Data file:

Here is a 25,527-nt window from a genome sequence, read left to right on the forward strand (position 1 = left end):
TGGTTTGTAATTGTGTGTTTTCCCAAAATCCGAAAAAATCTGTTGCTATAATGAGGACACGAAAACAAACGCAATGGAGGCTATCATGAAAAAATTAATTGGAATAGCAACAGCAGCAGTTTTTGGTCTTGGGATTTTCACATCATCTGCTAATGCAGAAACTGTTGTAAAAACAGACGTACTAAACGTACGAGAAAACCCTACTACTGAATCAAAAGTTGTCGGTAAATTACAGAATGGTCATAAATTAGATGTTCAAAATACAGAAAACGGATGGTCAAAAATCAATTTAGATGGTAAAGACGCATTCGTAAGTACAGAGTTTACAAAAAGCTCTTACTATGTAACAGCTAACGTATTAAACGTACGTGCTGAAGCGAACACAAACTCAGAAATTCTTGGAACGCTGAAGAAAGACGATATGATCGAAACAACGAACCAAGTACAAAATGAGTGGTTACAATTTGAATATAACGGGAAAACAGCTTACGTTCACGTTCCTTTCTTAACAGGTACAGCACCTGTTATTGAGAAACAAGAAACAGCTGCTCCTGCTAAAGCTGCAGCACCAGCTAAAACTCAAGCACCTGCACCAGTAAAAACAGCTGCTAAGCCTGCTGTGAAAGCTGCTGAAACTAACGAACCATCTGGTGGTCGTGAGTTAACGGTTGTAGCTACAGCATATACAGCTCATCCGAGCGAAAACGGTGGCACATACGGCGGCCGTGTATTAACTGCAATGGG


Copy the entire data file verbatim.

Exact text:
Here is a 25,527-nt window from a genome sequence, read left to right on the forward strand (position 1 = left end):
TGGTTTGTAATTGTGTGTTTTCCCAAAATCCGAAAAAATCTGTTGCTATAATGAGGACACGAAAACAAACGCAATGGAGGCTATCATGAAAAAATTAATTGGAATAGCAACAGCAGCAGTTTTTGGTCTTGGGATTTTCACATCATCTGCTAATGCAGAAACTGTTGTAAAAACAGACGTACTAAACGTACGAGAAAACCCTACTACTGAATCAAAAGTTGTCGGTAAATTACAGAATGGTCATAAATTAGATGTTCAAAATACAGAAAACGGATGGTCAAAAATCAATTTAGATGGTAAAGACGCATTCGTAAGTACAGAGTTTACAAAAAGCTCTTACTATGTAACAGCTAACGTATTAAACGTACGTGCTGAAGCGAACACAAACTCAGAAATTCTTGGAACGCTGAAGAAAGACGATATGATCGAAACAACGAACCAAGTACAAAATGAGTGGTTACAATTTGAATATAACGGGAAAACAGCTTACGTTCACGTTCCTTTCTTAACAGGTACAGCACCTGTTATTGAGAAACAAGAAACAGCTGCTCCTGCTAAAGCTGCAGCACCAGCTAAAACTCAAGCACCTGCACCAGTAAAAACAGCTGCTAAGCCTGCTGTGAAAGCTGCTGAAACTAACGAACCATCTGGTGGTCGTGAGTTAACGGTTGTAGCTACAGCATATACAGCTCATCCGAGCGAAAACGGTGGCACATACGGCGGCCGTGTATTAACTGCAATGGG